Nicole Kidman is Unique in Fluttery ‘The Paperboy’

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CHICAGO – With all the steamy heat, and the thick, gluey southern accents from mostly non-southern actors, the audience for “The Paperboy” might need to wear lawyer-like suspenders and flap a funeral home fan to take it all in. The sweaty new film features Nicole Kidman, Matthew McConaughey and John Cusack, all chewing the scenery.

Set in the 1970s past – complete with a vague timeline – “The Paperboy” involves a mystery that in the end still may need to be solved, if taking in a coherent narrative is a consideration. The actors are sweating their performance, literally, and there is enough hyperbole and speechifying for several awards-style clips. Director Lee Daniels (“Precious”) does add some touches that harken back to the late 1960s-era “In the Heat of the Night” visual hook – like brightening the daylight scenes – but the loose, bizarre narrative structure and predictability of the story subtracts from this style distinction.

Nicole Kidman is Charlotte Bless, whose early 1970s letter writing campaign for her incarcerated boyfriend, Hillary Van Wetter (John Cusack), lures big-time Miami newspaper reporter and hometown hero Ward Jansen (Matthew McConaughey) back to Lately, Florida. Van Wetter is sitting on death row for a 1969 murder of a big bellied Lately sheriff, and Charlotte hopes Ward can investigate the case and free her lover. Ward will also clash with his family, for his father W.W. Jansen (Scott Glenn) is the publisher of the local paper.

Nicole Kidman
Sultry: Charlotte (Nicole Kidman) in ‘The Paperboy’
Photo credit: Millennium Entertainment

Complicating matters is Ward’s brother, Jack (Zac Efron), a college dropout who volunteers to help the investigation, but instead falls in love with the older Charlotte. Also causing problems is Yardley (David Oyelowo), Ward’s African American reporter assistant, whose presence in this small-town Southern town is less than welcome. Observing the situation and narrating the film from the future is Anita Chester (Macy Gray), the housekeeper of the Jansen clan, and she reveals some secrets involving everyone.

There are too many conflicts in this story, and the focus is extremely fuzzy. The story gets untracked by too many scenes that don’t add up to the whole situation. It’s narrated by the Macy Gray character from an undisclosed time in the future, but her interaction with the characters in the main story from the past doesn’t match her presumed future knowledge of the case. This smacks of many post-production story changes from director Lee Daniels – who also co-wrote the screenplay adaptation with source novelist Peter Dexter – trying to produce some cohesion by tying together all the subplots.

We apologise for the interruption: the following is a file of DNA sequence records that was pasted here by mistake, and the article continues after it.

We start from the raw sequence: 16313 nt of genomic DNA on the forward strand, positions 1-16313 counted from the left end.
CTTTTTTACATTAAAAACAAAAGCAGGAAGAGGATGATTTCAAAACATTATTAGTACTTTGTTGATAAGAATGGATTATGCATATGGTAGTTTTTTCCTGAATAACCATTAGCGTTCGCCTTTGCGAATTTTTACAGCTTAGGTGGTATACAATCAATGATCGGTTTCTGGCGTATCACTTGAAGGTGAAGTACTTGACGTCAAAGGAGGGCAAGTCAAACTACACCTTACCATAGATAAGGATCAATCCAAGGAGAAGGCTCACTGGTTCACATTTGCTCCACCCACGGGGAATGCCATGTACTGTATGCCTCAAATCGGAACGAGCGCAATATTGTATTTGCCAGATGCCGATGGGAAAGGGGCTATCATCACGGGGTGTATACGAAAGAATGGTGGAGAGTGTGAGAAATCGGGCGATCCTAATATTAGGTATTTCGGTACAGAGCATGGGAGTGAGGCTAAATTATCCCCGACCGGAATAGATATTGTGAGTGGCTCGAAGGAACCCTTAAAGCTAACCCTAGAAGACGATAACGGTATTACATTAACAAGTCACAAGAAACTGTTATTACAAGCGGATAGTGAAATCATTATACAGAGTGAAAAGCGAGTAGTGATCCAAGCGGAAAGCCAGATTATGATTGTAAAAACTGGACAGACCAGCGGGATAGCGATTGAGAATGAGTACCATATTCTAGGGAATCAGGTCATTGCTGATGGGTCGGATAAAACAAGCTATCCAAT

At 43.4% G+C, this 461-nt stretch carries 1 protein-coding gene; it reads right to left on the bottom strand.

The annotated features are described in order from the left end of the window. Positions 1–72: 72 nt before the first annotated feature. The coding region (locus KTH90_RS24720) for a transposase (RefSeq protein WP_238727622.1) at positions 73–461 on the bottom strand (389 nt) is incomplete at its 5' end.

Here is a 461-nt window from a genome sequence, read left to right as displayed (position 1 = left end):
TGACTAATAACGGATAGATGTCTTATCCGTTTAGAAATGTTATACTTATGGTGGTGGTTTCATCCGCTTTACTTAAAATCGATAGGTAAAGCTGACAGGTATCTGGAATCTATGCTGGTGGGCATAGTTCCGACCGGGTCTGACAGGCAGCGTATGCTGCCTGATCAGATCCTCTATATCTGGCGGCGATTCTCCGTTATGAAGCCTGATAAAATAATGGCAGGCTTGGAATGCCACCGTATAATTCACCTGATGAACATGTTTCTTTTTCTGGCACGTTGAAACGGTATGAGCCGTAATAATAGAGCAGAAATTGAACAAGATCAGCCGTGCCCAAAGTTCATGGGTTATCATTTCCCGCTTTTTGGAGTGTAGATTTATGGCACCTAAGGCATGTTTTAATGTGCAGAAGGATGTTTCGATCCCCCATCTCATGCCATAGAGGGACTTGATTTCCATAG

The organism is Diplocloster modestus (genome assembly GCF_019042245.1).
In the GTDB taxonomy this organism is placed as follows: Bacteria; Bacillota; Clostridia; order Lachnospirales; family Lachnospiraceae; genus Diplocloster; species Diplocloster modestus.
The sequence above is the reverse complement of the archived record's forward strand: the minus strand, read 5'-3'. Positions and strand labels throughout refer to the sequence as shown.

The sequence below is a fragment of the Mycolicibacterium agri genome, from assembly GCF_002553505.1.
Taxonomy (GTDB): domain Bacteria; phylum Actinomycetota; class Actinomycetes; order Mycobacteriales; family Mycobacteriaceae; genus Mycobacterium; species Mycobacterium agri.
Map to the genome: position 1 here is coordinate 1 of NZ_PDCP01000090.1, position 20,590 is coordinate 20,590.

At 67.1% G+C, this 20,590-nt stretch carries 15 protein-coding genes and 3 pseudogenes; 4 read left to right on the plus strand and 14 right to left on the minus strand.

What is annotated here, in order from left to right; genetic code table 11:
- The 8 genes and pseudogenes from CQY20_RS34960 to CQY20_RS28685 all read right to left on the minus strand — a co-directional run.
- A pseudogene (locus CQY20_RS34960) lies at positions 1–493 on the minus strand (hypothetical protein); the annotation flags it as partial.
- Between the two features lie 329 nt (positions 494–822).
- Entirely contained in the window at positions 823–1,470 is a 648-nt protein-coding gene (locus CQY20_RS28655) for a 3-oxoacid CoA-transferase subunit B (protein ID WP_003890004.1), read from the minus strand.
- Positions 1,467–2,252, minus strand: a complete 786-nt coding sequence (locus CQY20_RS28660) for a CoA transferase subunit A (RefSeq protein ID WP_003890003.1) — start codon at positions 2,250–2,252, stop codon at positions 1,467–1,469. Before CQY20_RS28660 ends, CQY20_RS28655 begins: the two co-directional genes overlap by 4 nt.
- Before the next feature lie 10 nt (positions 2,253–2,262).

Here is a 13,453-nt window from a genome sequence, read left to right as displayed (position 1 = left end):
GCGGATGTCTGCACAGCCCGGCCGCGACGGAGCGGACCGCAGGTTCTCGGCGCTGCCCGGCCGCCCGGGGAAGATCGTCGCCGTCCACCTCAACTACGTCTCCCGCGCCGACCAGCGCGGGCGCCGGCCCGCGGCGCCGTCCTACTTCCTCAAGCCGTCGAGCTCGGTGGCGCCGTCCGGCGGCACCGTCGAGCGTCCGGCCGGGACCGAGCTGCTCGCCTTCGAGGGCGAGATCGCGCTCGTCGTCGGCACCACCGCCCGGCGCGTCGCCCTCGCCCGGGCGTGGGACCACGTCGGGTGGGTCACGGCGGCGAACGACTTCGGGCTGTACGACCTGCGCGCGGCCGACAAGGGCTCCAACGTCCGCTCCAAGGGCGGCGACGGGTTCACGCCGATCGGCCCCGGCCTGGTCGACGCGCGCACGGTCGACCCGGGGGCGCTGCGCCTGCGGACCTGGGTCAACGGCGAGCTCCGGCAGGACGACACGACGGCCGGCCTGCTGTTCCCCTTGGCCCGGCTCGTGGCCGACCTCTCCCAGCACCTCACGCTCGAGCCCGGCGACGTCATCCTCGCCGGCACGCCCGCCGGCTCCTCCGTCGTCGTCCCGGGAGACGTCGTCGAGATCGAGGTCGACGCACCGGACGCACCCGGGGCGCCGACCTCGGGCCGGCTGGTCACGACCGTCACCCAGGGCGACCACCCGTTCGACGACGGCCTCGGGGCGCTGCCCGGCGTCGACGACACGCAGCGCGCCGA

Of all the southerner interpretations, it is Matthew McConaughey that comes off as the most sincere. Maybe it’s because he’s the only true southerner (from Texas). The rest of the characterizations are mealy mouthed executions of whatever peculiar dialect that emerges. Cusack, especially, is trying hard not to be understood. This gives the steamy atmosphere a high school play feel, and lessens the authenticity. African American actor David Oyelowo also overdoes his man-of-mystery role, using author James Baldwin as his role model, if the bust of Baldwin on his character’s desk is any indication.

Nicole Kidman, despite her accent maneuverings, is the most intriguing of all the players. She really goes for it, and imbues Charlotte with a open sensuality that at least affords a couple of really bizarre scenes. When her future film clips are shown, it’s doubtful that her mock sex scene in front of Van Wetter and her new pals will make the cut, although it should. She is a performer who is unafraid of doing what is necessary for character, and in “The Paperboy” she proves it.

Matthew McConaughey, Zac Efron
Brotherly: Ward (Matthew McConaughey) and Jack (Zac Efron) in ‘The Paperboy’
Photo credit: Millennium Entertainment

Also refreshing at the top of the film, although it peters out or becomes more commonplace by the end, is the feel of an old school southern film drama – think “Deliverance” or the aforementioned “In the Heat of the Night.” Lee Daniels is definitely of the age to be influenced by that style, and he pays tribute to it in the look and feel of “The Paperboy.” It’s the steam heat of southern Florida, and barely suppressed desperation underneath it.

Although it is disappointing to have the story unequal to that atmosphere of desperation, “The Paperboy” is a strangely cast and bizarrely delivered night at the cinema. Given the usual fare, it does score points for just being weird.

“The Paperboy” continues its limited release in Chicago on October 5th. See local listings for show times and theaters. Featuring Matthew McConaughey, Nicole Kidman, Zac Efron, John Cusack, David Oyelowo, Scott Glenn, and Macy Gray, Screenplay adapted by Lee Daniels and Peter Dexter (from his novel). Directed by Lee Daniels. Rated “R”

HollywoodChicago.com senior staff writer Patrick McDonald

By PATRICK McDONALD
Senior Staff Writer
HollywoodChicago.com
pat@hollywoodchicago.com

© 2012 Patrick McDonald, HollywoodChicago.com

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